Breaking the SilenceAugust 14, 2010 | Print |
HAVANA TIMES, August 14 — While the sun blazed in the street on the afternoon of August 11, the Cine 23 y 12 movie theater gave off an intense heat despite the air conditioning. A heat mixed with anger, pride, passion, and rebellion. A heat projected on the screen by the hand of Cuba’s celebrated filmmaker Gloria Rolando.
For many it was no surprise that Gloria directed this film because they are familiar with the rest of her work, which always delves into our roots.
The documentary 1912, Breaking the Silence employs images, quotes, and music to trace the history of Afro-Cubans— their beginnings, leaders, adaptation to the environment and inclusion in the Creole society, their thinkers, their courage, and the discrimination and marginalization that led to the massacre of 1912, the famous “Race War.”
The horrendous episode that left more than 3000 Blacks dead but was recorded in the official press as “a triumph for the country” has been a controversial topic unspoken of for a long time, barely being mentioned in history classes until a few years ago.
In the words of poet and writer Georgina Herrera: “Today people talk about how things were and speak loudly. Shout a bit, why not? That way comparisons can be made and the rude buffoonery of US Marines at Marti’s statue in Havana’s central park, while it hurts and is damaging, is not as bad as the luxurious banquet held to celebrate the bloodbath that silenced the many voices and highest thoughts of the Cubans of that period … ”
With a thorough exploration of the archives, Gloria Rolando provides future generations with valuable material for studying the masacre through the eyes of various historians and specialists in the field. The documentary is just the first in a series of three. In the next installment, the director intends to “tell the history of the Independent Party of Color up until it was banned in 1910. The third will tell what happened next …leading up to the 1912 massacre and its consequences. ”
The film answers questions such as: how did Societies “of color” come about? Was it necessary to create a party bringing Blacks together? Who were the leaders of the Black movement in Cuba?
Perhaps there could have been a little more emphasis on the common people, those who didn’t stand out, whose virtues and names were not recorded in history like those of Quintin Banderas or Maceo or Juan Gualberto Gómez.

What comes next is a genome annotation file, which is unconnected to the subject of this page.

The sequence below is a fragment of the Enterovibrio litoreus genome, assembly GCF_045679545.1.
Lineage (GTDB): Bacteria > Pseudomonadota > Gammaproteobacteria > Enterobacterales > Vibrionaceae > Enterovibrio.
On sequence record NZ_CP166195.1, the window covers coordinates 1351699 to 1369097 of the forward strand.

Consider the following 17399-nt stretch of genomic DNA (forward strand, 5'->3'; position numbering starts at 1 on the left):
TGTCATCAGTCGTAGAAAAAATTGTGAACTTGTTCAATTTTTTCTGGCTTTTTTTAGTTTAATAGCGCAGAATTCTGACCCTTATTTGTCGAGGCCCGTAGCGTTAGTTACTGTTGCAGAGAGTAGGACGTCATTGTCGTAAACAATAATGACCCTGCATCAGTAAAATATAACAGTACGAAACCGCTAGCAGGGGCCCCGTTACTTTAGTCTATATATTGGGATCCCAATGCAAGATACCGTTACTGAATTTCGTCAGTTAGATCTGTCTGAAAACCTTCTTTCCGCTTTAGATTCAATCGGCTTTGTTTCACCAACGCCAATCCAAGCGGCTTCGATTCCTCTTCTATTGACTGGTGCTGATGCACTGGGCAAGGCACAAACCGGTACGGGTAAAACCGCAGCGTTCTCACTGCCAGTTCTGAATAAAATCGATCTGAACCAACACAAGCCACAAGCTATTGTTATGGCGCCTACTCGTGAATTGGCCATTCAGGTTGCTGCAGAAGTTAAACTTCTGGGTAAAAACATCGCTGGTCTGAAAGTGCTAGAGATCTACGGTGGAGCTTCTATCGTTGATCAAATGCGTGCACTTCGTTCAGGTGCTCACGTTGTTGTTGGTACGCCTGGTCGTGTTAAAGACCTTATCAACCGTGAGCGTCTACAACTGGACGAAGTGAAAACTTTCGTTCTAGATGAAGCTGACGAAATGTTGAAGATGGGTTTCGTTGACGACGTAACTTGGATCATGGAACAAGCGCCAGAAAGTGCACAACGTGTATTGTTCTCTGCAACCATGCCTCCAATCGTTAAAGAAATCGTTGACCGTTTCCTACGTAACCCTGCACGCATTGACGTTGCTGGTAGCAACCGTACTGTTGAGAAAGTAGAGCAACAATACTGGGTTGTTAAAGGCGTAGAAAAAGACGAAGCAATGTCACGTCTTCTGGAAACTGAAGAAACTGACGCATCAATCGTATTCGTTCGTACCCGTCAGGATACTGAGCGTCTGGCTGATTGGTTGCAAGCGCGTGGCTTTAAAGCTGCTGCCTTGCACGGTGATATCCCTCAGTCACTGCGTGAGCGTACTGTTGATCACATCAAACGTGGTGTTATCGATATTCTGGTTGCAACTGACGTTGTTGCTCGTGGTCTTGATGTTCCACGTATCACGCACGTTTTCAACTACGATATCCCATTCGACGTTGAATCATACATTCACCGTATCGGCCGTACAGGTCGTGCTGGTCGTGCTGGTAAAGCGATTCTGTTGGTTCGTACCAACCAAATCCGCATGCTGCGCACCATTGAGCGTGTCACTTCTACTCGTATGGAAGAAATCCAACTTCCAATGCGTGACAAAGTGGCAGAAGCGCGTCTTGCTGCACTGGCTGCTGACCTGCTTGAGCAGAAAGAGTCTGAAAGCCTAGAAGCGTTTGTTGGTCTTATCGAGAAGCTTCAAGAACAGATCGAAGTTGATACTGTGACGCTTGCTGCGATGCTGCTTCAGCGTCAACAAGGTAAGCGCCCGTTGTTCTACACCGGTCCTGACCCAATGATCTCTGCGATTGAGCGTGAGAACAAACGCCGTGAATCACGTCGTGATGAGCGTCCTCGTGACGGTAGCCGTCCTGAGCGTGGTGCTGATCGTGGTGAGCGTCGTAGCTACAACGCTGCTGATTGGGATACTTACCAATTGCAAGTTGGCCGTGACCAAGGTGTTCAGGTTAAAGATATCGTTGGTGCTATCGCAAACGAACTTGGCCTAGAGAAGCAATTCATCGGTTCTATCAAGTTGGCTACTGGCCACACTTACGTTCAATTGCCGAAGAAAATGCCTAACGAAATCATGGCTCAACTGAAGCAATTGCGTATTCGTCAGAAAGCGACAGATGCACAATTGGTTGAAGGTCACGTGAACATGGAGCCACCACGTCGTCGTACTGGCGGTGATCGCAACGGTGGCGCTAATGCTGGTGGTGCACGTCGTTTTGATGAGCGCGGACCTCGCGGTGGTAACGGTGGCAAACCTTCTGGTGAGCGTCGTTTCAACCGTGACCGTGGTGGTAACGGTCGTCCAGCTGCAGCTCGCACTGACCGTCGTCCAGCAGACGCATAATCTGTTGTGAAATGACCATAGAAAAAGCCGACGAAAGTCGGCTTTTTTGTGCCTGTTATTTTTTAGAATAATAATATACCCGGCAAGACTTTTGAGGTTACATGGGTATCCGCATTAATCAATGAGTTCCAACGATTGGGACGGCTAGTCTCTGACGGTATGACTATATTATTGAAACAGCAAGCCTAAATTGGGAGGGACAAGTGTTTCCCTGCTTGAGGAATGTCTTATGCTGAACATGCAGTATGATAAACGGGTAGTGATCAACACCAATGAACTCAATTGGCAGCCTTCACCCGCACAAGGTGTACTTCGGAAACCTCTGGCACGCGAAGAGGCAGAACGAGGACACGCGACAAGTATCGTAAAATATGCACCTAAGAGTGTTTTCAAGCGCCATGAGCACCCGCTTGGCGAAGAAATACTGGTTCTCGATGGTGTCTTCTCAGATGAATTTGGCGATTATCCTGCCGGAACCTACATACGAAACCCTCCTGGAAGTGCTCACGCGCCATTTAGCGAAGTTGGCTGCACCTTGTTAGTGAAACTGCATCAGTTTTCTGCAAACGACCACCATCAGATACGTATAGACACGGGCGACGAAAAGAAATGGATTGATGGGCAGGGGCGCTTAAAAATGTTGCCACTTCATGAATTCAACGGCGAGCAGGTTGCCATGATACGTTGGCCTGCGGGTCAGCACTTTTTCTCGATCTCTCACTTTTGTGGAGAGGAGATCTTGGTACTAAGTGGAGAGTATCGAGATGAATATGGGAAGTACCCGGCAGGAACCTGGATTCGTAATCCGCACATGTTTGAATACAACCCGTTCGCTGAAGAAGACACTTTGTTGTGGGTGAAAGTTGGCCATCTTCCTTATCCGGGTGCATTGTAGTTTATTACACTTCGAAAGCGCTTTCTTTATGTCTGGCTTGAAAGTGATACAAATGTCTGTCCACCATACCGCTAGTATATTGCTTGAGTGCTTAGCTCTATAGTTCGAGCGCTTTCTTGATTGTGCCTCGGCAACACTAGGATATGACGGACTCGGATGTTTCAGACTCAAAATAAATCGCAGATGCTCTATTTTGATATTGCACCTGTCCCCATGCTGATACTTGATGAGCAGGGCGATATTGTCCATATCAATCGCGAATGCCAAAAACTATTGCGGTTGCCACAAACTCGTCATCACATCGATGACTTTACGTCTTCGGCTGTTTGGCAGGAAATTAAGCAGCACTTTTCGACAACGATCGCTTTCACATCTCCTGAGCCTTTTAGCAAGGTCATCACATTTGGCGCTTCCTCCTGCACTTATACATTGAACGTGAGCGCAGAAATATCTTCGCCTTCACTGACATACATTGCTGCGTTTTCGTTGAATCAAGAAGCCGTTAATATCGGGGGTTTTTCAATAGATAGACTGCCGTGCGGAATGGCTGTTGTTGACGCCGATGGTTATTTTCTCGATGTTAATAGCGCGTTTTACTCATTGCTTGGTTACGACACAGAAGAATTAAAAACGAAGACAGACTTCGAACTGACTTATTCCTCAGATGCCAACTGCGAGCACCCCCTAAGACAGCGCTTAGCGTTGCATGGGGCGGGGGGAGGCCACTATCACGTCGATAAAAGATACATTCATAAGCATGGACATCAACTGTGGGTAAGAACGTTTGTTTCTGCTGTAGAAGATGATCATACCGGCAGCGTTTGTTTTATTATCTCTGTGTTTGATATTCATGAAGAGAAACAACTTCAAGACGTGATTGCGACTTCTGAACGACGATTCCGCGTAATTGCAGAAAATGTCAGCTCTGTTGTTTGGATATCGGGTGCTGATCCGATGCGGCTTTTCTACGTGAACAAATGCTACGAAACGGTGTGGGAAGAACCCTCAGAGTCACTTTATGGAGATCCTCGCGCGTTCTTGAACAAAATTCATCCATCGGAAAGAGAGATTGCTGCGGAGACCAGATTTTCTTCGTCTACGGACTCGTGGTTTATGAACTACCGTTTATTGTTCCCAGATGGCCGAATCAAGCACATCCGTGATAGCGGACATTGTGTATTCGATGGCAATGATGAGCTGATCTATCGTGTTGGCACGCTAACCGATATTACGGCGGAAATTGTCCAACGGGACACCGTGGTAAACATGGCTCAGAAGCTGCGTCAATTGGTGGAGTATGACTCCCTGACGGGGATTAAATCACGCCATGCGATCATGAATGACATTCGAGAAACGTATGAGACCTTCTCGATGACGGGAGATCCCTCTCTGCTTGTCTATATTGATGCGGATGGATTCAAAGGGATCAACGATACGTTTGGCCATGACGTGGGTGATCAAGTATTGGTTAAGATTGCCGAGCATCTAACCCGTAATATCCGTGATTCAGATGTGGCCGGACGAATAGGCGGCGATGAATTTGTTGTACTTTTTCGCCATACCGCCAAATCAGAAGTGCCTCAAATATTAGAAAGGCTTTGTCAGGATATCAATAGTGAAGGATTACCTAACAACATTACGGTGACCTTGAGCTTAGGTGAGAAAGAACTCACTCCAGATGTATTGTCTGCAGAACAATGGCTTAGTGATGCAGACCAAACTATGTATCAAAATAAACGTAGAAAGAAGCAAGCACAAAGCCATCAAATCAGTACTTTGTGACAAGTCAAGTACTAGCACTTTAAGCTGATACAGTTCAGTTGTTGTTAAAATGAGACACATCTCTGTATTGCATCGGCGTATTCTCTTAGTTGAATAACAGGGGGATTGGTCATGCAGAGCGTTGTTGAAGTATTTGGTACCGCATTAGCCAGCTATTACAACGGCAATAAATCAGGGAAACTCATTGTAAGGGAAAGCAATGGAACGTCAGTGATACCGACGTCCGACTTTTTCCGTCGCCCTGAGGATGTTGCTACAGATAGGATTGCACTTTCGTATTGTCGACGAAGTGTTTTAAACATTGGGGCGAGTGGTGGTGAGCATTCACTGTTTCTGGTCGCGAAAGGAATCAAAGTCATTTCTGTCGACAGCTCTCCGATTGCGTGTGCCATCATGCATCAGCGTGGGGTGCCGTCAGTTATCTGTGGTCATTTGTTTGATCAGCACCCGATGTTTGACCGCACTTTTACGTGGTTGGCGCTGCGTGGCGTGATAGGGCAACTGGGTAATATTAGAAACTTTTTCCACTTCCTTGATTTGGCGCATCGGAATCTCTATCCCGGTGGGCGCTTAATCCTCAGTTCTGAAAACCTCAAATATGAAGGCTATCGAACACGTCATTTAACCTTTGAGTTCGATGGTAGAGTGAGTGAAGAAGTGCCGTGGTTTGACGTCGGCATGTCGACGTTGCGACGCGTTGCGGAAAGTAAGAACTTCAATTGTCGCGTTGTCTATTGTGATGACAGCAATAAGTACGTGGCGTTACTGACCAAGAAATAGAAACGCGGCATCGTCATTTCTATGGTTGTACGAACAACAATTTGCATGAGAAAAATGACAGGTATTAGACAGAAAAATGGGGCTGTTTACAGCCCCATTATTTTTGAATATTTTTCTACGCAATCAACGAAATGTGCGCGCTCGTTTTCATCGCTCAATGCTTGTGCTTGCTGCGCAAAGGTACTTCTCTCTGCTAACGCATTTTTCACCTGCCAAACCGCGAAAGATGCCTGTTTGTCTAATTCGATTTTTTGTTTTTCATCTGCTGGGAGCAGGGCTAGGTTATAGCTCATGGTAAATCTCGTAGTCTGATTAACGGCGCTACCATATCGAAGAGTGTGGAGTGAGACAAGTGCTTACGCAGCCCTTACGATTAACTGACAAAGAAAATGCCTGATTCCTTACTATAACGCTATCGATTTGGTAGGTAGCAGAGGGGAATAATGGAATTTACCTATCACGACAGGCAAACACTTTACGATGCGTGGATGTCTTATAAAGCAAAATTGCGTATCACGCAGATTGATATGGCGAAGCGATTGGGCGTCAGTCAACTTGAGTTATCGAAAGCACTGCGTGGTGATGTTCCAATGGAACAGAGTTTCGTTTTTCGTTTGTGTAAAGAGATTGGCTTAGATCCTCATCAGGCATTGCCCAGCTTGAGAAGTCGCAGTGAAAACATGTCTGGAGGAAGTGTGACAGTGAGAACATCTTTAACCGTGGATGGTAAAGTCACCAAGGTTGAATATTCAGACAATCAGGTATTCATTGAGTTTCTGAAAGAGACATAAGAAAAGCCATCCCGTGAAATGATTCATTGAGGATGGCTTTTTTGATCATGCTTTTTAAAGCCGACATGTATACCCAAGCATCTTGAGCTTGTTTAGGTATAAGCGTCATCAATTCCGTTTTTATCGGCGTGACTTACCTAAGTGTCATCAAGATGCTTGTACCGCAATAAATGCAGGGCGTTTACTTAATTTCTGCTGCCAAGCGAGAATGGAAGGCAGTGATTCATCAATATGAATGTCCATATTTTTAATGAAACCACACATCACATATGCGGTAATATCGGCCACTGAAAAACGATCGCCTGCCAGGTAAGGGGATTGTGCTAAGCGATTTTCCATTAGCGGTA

Historian Torres Cuevas gives an overview of the Black population’s situation, but one is left wanting to know how a youngster working in the countryside felt about their unequal position in relation to the White’s, or how an urban elderly black woman felt about the party they had formed, for example.
The rich musical history engendered by Blacks, among others, in Cuba is also insufficiently recounted. Only a few details are mentioned. The documentary focuses on the political and touches on social aspects of the Spanish colonial period and the US intervention, with a commendable review of the press of the era, including Previsión, the daily newspaper of the Independent Party of Color.
After the screening some people in the audience praised the film. Filmmaker Belkis Vega rationalized why the issue of race should be seen as a national issue, as something that involves all Cubans. Noticing the audience in the filled room was mostly made up of blacks and mulattos, she emphasized that the documentary tells a part of the nation’s history, “There is little awareness among the public about what has happened and is happening. When we talk about blacks or we talk about women … people do not feel the discussion refers to them … but it is not one group’s problem; it’s society’s problem.”
A young man raised his hand to suggest a means of distributing the documentary. After the 12th, it will be shown in two cinemas (Yara and Acapulco), but that’s not enough. “To reach young people I suggest that you tell me if I can copy it to a memory stick and I am sure that in two days it will be circulating from hand to hand throughout the provinces of the country. That’s the best way to reach young people today.”
An artist suggested that a cartoon version be made and Dr. Lidia Turner suggested it become course material for elementary schools.
The premier of the documentary was a complete success and we await the public’s reaction in the cinemas. Surely it will make everyone consider the discrimination that still exists in our country, even though it doesn’t lead to such violence. The remaining chapters of 1912, Breaking the Silence are already eagerly awaited.